(I'm writing this in Texas in July, so yes, I'm aware of the irony!)
Whether you're drowning in student loan debt or just pondering whether to finish paying off your house, most folks these days have to address the issue of debt. While debt's not a bad thing in and of itself, there are a few issues that can make it a knotty problem.
For one, debt is like fast food, television, and Facebook: by going directly to the parts of our brains that crave short-term pleasure over long-term gain, debt can act like an addiction. We self-sabotage in the name of "consume now, pay later", applying all sorts of cognitive bias and self-delusion to justify decisions that a purely rational brain would throw out as lunacy. ("I lost five pounds, so I deserve a shopping spree on the credit card!" How is increasing your debt a moral issue?)
For another, there is a lot of money to be made in lending. The financial services industry exists to make a profit, and 18% credit card interest is a drool-worthy deal for them! They have absolutely zero incentive to help you pay off your debt -- and every incentive to do otherwise.
Put the two together, and you have a system that's pretty neatly stacked against the consumer. When large corporations can increase profits by playing your neurology against you, they get very, very good at it.
But wait, there's more! Debt also works the other way: for some of you, it's an invisible pressure, a weight on your shoulders. It doesn't matter what the interest rate is or how it fits into your short-term flexibility or long-term plans -- what bothers you is that payment going out every month. And there are often times when paying off your (low-interest, low-payment) debt early can decrease your Monte Carlo success rate!
I say all of this is drive home a very important point: debt is as much about emotion as it is about numbers. This is true about a lot of personal finance, but debt seems be a particularly common trap. It can be especially tricky if you're an engineer who prides yourself on your rationality -- and ignores your own cognitive bias!
Got it? Good. Now, mindful of our emotions and biases, let's talk about some approaches to debt management.
Autopilot: leave it alone - for now
"Autopilot" simply means "pay the normal/minimum payment". There are two scenarios where this is likely the best option.
One is that you haven't yet reached that rung on the financial ladder. If you don't have some form of cash flow management, at least a starter emergency savings fund, and basic insurance, attacking your debt first can leave you vulnerable. Even a minor emergency could send you two (or five, or ten!) steps back; I recommend addressing those rungs on the ladder first, so you have a solid foothold.
Now, to be clear, I don't recommend just taking your sweet time -- for most people, those rungs should be an urgent priority that they can knock out in 1-3 months. If your debt is really bothering you, then consider that rung a "reward" for taking care of the rungs before it. Again, this is about psychology!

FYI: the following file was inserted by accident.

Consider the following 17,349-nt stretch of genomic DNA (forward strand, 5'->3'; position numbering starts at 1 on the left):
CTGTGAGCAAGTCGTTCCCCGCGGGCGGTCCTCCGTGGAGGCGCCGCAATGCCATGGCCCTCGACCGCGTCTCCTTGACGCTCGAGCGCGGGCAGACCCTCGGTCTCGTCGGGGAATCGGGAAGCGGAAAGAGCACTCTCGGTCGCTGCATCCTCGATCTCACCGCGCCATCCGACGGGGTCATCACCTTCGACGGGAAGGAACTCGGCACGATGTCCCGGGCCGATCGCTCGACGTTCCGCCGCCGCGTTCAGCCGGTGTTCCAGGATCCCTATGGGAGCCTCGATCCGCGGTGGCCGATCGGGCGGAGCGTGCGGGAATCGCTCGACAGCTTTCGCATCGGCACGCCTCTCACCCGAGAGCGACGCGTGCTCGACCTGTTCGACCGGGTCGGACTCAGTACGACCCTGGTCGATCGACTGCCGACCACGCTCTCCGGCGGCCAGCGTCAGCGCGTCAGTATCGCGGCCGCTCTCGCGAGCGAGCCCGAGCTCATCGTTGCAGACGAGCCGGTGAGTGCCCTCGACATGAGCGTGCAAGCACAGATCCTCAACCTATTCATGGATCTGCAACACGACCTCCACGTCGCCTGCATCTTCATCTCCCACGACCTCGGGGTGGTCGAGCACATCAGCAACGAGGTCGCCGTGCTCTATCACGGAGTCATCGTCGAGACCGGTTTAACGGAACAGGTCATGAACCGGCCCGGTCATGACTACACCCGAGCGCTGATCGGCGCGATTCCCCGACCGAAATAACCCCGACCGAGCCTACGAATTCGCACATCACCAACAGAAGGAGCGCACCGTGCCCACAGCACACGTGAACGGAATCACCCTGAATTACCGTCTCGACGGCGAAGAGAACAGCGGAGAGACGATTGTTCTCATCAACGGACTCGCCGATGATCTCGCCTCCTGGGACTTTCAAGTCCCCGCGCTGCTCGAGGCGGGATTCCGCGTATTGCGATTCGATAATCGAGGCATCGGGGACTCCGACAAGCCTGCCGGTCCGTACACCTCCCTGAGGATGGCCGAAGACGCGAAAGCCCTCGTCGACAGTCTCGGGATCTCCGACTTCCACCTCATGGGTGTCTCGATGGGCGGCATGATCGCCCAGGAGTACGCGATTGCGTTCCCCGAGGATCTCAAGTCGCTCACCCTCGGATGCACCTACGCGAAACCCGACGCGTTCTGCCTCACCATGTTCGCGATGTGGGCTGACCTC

The other autopilot scenario applies to relatively low-interest, fixed-term debts like student loans and mortgages. In this case, it may make sense simply to make the normal payments until the term is up. If the debt is low-interest, then it may improve your long-term projections to invest your money rather than pay off a debt early. (This is where Monte Carlo simulations can help.) Having said that, also take a look at your short-term flexibility and the "50" part of the 50/20/10 rule. If your non-discretionary expenses are high, it may make sense to pay off the debt early, even if Monte Carlo says otherwise!
Snowball: make psychology work for you
The "snowball method" of debt management turns the tables by making psychology work for you. It works like this:
Set aside money each month to pay down your lowest-balance debt, above the minimum payment.
Once that debt is paid off, take that total payment and add it to the payment you're making towards your next-lowest-balance debt.
Keep going until all targeted debts are paid off.
You see how "snowball" is a fitting analogy here; by the time you get to the last debt: you have this massive snowball of all of your other debt payments.
The advantage of this method is that it uses psychology to keep you motivated -- because you started with your lowest balance debt, you got a "quick win" to help kickstart your motivation. And by the time you get to your largest debt, you've got a nice "snowball" of payments to knock it down that much faster!
Avalanche: make the numbers work for you
Avalanche works like the snowball, except instead of attacking your debts in order of balance, you attack them in order of interest rate. Running the numbers, you might wonder why anyone would choose snowball over avalanche; the math is pretty clear!
However, remember that debt management is as much about psychology as it is about the numbers. Sure, in an ideal world, avalanche is always better -- but if you run out of steam in the third month of debt management because that high-interest debt just doesn't seem to be moving, it's not terribly effective.